Why do weather changes make my pain worse?

flu cold
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There are plenty of reasons to dislike chilly, wet weather, including its potential effects on our bodies. People often complain that pain from old injuries, such as broken bones or sprains, and from chronic conditions like arthritis, flares up when it is cold or raining. Hippocrates made similar grumbles some 2,500 years ago.اضافة اعلان

“It’s certainly something that I have observed in my own patients,” Dr Jennifer Moriatis Wolf, a professor of orthopedic surgery and rehabilitation at the University of Chicago Medicine, said. “Patients say, ‘I can tell when it’s going to rain. I can tell when it’s going to snow.’”

While doctors agree that such complaints are common, the reasons behind the phenomenon remain unclear. Little research has been conducted on the issue, and some of the studies that do exist have led to confusing and contradictory conclusions. Other studies, however, seem to suggest that changes in the weather can induce swelling and affect how nerves surrounding injured or inflamed tissues communicate with the brain. This brings back or amps up feelings of pain.

Is there actually a link between the weather and pain?It depends on whom you ask. One study, published in 2016, investigated the link between the weather and pain associated with broken bones. Researchers examined data from 2,369 doctor visits after patients suffered bone fractures. At follow-up appointments, the researchers asked patients how much pain they were experiencing and recorded local weather data for that day, including temperature, atmospheric pressure, and humidity. Patients reported more pain at their one-year follow-ups if the atmospheric pressure — which often drops right before storms and cold fronts — was low and if the relative humidity was above 70 percent on their appointment days. But the study did not find that low temperature worsened pain — instead, surprisingly, patients reported more pain when the temperature outside was above 1.5 degrees.
The results are inconsistent most likely because the studies have typically been small and “they’re all done in different ways”.
Studies investigating the link between the weather and pain associated with chronic conditions are also somewhat baffling. In a 2019 study aptly titled “Cloudy With a Chance of Pain”, researchers analyzed self-reported pain levels collected daily via smartphones, over the course of 15 months from 2,658 people living with chronic pain conditions. The researchers examined patients’ pain ratings, recorded under various local weather conditions, and found that their pain worsened with increasing humidity and decreasing atmospheric pressure. The study did not, however, find a connection between pain and outdoor temperature.

A 2007 study found pretty much the opposite: Pain associated with knee arthritis increased with every five-degree drop in temperature, but pain eased when atmospheric pressure dropped. Another study found no link between temperature changes and pain from hip arthritis.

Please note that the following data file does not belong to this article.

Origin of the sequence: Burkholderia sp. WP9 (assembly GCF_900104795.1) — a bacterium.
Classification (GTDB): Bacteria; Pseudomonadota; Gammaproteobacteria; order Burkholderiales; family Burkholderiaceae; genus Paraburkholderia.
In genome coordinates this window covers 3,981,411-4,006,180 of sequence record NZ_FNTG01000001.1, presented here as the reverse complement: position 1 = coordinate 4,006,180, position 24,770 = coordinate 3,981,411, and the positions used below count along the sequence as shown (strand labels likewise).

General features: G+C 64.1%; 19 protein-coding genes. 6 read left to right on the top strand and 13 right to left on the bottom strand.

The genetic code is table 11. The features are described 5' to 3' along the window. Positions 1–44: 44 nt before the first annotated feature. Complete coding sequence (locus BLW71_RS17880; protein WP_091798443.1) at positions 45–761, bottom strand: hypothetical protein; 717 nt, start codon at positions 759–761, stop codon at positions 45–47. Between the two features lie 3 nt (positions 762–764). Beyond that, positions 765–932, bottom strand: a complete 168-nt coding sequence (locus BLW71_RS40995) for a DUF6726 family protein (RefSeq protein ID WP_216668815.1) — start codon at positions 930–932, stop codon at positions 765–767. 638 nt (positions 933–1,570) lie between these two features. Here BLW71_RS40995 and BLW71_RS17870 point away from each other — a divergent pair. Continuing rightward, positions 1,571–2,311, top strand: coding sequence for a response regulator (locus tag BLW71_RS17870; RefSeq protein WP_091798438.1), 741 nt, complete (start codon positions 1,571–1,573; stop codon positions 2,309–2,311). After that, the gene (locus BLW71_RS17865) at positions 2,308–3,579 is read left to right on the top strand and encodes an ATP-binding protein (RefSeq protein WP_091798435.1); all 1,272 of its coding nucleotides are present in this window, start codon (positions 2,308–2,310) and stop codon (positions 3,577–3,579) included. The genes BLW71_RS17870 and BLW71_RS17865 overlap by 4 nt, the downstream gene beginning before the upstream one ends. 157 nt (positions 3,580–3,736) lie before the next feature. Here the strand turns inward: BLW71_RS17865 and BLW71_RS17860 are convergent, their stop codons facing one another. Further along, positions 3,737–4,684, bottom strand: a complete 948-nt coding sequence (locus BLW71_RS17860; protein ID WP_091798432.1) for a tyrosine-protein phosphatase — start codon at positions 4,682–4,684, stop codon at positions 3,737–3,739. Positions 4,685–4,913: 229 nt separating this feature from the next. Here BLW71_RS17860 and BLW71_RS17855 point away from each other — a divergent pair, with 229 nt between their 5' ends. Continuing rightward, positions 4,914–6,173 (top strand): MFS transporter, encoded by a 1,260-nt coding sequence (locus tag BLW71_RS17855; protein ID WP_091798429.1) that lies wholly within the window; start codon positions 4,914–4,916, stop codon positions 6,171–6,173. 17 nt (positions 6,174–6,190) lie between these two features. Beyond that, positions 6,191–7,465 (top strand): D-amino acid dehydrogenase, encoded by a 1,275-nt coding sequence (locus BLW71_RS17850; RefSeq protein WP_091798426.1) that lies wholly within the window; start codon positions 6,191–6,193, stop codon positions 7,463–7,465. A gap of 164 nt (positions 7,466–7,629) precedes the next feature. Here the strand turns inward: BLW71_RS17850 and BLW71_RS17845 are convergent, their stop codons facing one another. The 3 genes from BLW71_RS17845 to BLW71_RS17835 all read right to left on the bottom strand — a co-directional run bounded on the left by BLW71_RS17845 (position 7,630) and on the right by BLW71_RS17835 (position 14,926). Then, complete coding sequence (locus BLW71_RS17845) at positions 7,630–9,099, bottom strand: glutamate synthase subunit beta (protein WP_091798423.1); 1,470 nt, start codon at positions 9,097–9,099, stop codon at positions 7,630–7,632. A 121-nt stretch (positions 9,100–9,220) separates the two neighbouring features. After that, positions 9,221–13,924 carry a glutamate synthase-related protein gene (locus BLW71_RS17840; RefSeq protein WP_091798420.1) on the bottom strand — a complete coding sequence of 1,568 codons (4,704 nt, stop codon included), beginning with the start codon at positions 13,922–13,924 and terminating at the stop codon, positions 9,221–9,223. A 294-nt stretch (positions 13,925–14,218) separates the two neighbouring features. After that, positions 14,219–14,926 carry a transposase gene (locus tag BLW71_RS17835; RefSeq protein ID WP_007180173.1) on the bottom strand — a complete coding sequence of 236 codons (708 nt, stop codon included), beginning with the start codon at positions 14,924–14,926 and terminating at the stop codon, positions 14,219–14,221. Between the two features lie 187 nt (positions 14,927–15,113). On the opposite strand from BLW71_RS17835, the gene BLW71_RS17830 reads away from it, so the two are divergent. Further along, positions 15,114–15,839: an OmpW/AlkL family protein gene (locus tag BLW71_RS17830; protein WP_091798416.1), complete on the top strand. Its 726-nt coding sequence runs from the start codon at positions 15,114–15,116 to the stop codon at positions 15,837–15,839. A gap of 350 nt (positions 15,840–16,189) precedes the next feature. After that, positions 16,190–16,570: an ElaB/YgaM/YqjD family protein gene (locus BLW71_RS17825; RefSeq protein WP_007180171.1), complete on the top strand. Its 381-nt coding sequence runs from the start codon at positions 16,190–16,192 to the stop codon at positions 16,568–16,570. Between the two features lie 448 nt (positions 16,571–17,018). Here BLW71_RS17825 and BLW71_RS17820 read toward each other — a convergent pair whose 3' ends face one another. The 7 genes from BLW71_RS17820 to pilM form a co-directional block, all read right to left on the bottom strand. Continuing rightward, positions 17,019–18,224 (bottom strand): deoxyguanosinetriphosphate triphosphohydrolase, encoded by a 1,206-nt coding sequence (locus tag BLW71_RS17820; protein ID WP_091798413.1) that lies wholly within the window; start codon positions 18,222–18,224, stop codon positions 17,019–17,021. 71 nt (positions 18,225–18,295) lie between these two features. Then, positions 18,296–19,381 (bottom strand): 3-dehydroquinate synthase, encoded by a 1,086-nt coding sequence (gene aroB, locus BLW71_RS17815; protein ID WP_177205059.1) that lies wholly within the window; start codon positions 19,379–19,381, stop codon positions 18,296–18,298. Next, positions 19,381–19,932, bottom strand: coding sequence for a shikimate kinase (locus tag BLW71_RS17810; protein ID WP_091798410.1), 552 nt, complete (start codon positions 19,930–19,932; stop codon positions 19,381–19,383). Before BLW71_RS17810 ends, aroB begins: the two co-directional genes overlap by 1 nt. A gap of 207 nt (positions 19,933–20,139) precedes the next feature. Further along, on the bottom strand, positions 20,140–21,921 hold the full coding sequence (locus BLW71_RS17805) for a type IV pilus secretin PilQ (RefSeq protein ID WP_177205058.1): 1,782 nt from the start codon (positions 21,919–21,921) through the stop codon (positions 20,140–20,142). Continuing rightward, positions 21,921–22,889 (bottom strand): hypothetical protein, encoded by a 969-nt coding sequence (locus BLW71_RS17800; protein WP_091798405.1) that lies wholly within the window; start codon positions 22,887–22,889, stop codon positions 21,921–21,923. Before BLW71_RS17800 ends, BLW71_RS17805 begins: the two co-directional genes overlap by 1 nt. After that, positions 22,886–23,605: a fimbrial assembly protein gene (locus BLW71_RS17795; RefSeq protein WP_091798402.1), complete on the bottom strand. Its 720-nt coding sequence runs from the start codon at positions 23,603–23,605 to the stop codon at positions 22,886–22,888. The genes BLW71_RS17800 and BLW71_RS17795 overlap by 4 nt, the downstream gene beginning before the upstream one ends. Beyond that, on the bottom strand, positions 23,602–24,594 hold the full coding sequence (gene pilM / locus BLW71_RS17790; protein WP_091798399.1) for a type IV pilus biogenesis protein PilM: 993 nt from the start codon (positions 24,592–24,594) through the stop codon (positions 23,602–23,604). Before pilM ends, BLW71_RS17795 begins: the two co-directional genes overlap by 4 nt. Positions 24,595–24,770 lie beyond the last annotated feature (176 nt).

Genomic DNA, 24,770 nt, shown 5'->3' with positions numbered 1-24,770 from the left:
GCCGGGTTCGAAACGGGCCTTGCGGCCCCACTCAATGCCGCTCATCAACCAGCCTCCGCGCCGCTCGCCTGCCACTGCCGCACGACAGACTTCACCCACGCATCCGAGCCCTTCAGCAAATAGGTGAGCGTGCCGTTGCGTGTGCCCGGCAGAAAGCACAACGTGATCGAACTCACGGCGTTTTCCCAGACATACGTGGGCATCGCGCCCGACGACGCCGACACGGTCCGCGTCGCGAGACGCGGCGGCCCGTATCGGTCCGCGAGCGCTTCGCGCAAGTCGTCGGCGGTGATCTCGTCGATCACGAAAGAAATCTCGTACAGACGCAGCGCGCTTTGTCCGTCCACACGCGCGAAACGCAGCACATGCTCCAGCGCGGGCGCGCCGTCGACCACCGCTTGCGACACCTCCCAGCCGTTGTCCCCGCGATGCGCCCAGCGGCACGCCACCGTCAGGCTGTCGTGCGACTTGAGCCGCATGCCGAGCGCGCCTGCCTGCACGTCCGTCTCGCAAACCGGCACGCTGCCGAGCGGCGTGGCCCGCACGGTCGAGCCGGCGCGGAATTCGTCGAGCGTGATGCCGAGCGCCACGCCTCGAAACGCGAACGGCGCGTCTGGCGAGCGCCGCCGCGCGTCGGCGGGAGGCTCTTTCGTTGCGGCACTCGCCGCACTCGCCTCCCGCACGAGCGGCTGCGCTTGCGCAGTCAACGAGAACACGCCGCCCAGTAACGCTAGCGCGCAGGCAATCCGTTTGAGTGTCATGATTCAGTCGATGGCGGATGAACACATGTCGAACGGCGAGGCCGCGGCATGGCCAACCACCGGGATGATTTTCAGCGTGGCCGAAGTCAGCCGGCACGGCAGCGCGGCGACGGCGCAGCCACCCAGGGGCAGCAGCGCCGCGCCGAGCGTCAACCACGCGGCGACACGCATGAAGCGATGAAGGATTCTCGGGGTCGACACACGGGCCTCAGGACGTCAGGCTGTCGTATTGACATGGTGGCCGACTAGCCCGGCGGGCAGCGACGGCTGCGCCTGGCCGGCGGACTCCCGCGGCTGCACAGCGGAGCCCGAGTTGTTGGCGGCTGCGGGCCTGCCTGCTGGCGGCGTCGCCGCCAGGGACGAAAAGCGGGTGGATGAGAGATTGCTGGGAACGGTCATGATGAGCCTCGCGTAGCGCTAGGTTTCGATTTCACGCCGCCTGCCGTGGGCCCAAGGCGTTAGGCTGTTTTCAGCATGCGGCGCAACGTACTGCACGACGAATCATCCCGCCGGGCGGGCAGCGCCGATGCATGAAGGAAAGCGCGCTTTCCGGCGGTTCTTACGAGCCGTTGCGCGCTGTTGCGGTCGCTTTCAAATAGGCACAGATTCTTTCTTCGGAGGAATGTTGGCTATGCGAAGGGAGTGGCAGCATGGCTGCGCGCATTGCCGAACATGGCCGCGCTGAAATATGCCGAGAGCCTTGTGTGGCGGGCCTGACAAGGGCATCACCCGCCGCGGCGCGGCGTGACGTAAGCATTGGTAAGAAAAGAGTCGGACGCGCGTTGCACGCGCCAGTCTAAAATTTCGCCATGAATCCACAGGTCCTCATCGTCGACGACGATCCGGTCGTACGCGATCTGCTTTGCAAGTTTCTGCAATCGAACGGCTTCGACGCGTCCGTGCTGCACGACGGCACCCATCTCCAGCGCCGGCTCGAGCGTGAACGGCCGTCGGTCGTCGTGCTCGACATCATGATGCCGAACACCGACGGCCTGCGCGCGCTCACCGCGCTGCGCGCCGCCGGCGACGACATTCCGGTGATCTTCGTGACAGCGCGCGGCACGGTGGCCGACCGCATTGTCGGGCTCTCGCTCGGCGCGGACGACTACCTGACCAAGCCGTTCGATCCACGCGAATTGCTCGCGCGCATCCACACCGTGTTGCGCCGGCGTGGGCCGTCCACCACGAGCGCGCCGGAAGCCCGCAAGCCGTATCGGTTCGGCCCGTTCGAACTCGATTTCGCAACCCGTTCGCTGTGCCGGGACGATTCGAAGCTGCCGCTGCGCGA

The results are inconsistent most likely because the studies have typically been small and “they’re all done in different ways”, said Dr William G. Dixon, a rheumatologist and public health researcher at the University of Manchester in England and a co-author of the smartphone study. That is, they involve people with various conditions, assess pain in different ways, and evaluate different weather-related variables, so it is not terribly surprising that they report different outcomes, he said.

So why is my pain worse, and what can I do about it?Although the human studies are conflicting, a handful of small animal studies support the notion that weather changes can influence aches and pains. One study, for instance, found that arthritic rats exhibited more pain-related behaviors in low-pressure and low-temperature environments.

There are some potential rationales, too: Pain may worsen because of how nerves respond to the environment. One study reported that nerves in rats that communicate pain sensations to the brain were more active at a lower atmospheric pressure. Why? “Barometric pressure change caused the nerves to be more irritable, more sensitive,” Wolf, who was not involved in the study, said. It is possible that the same thing happens in people.

Researchers have also found air-pressure drops to be linked with tissue swelling, which can lead to pain. A 2014 study found that when air pressure decreased, the connective tissue surrounding joints in people with rheumatoid arthritis expanded, leading to pain and tenderness.
Although many unanswered questions remain, experts say they do not doubt there is an association between weather and pain. “I do think it absolutely is real.”
Even though a link between low temperature and pain has not been proven, Dr Timothy E. McAlindon, chief of rheumatology at Tufts Medical Center in Boston, said it would make sense. People are advised to warm up before exercising in part because heat helps relax muscles and connective tissues, so it stands to reason that the “cold can actually make connective tissues stiffer”, causing them to ache, he said.

Although many unanswered questions remain, experts say they do not doubt there is an association between weather and pain. “I do think it absolutely is real,” Wolf said.

For people experiencing weather-induced pain, she recommended using a heating pad to warm the affected area. Pain induced by air pressure changes may be harder to address, Dixon said, although some arthritis patients find relief in using compression gloves and braces.

Many patients say they wish they could escape weather-induced triggers entirely, he added.

A common tongue-in-cheek request he hears in his office goes along the lines of: “Please, can I have a prescription to move to Spain?”

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